There is a litmus test.
Before 1973, abortion was an issue for state legislatures. The Supreme Court then made it a national issue, deciding that states couldn’t infringe on what is supposedly a civil right. Abortion has it all as a hot button issue. It involves religion, sex and death, three things no one wants to talk about in pleasant company. The SCOTUS decision also set the stage for the Moral Majority and eventually the religious right.
Lately, Republican candidates have either not been interested in talking religion as politics, like Mitt Romney, or had questionable histories themselves, like John McCain. Bush made it a significant aspect of his campaign, crediting faith with straightening out his life. In Donald Trump’s case, he only checked off two boxes. He was a Christian, and he was against abortion.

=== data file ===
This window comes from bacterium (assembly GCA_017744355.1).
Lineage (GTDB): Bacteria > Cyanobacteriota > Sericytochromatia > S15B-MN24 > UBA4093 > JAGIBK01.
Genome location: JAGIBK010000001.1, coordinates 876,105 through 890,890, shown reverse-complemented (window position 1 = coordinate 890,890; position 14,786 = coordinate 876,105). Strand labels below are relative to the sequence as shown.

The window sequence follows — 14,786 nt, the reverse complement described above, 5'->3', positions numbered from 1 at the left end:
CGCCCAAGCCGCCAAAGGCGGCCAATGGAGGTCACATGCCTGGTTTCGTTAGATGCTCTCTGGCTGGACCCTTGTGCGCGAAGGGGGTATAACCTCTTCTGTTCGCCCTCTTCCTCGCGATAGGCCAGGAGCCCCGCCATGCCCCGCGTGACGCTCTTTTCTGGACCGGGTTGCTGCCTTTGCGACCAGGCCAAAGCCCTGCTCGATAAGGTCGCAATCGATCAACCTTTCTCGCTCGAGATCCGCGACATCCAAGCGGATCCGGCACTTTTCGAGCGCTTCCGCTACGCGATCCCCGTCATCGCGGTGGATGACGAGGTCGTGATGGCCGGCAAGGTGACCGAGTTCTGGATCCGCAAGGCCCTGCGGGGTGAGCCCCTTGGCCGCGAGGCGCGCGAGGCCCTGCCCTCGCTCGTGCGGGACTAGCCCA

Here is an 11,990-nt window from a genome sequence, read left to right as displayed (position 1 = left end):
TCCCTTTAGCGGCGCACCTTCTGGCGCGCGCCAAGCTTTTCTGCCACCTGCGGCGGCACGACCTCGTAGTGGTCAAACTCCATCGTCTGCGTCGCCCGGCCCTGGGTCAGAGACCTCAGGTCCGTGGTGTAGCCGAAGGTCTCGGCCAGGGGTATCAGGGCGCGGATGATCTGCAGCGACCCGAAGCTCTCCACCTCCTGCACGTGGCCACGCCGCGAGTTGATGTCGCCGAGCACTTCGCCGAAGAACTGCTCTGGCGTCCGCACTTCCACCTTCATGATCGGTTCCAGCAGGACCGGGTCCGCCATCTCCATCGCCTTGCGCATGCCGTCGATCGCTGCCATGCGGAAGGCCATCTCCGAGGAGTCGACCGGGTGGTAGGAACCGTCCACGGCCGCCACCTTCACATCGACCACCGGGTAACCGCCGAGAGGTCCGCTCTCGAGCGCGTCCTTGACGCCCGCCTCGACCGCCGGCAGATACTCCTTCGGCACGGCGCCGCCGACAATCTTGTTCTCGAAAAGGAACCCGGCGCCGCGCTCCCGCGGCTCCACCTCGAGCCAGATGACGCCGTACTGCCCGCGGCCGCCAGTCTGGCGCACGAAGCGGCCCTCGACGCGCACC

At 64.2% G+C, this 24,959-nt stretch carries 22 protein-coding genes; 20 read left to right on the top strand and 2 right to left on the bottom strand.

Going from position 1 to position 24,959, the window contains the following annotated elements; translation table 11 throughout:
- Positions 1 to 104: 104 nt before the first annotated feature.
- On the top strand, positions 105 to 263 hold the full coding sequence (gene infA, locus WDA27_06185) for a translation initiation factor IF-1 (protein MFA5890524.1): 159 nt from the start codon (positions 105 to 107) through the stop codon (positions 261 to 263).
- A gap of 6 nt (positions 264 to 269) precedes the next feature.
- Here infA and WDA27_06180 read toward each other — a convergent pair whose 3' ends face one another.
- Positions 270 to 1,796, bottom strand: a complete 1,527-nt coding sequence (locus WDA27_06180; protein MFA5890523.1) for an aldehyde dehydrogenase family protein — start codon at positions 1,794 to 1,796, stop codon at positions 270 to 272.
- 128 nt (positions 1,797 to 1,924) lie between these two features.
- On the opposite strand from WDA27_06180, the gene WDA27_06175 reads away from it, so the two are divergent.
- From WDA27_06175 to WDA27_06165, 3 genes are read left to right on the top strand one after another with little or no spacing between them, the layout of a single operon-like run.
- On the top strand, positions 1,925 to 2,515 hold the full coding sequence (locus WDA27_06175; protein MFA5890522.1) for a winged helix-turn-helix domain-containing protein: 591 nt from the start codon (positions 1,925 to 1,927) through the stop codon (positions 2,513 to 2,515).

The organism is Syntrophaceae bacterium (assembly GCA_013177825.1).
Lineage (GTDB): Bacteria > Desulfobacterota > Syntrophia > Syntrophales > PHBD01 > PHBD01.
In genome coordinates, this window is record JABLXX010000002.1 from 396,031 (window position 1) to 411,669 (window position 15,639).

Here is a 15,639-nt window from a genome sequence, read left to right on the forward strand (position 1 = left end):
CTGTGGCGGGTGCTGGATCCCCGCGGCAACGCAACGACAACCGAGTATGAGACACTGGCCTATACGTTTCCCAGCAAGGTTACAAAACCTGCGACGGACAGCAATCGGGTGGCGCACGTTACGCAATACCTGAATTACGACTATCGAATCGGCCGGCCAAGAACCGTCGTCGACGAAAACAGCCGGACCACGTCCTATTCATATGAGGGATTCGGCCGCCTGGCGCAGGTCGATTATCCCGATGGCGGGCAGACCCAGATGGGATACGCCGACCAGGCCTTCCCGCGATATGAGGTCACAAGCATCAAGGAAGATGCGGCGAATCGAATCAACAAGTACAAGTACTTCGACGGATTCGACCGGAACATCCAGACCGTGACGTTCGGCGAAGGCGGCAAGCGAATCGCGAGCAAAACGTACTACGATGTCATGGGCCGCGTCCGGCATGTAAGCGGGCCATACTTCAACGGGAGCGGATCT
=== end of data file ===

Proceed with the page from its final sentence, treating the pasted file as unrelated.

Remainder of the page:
Donald Trump made some concessions early in his campaign, like reversing his disloyalty oath from the first debate. He also made a point to say that he was pro-life, even though he spent years advocating abortion choice when asked. Of course, religious conservatives had the option of choosing Hillary Clinton instead, who was even more liberal than her husband and more interested in a legacy of left-wing laws than Obama.
The one thing that I’ve said about the post-Bush Republican party is that they are purging the religious component. They are totally cool with gays, as long as they don’t actually shut down bakeries over weddings. Abortion is even an optional stand, depending on the state. Democrats are encouraging this, often focusing attacks on religious conservatives.
This Redstate piece only adds to the perils in trading fleeting victories for authentic values. It is entirely possible that some nice, Midwestern Democrat with an unremarkable record and a wholesome family could get just enough Electoral votes to win in 2020.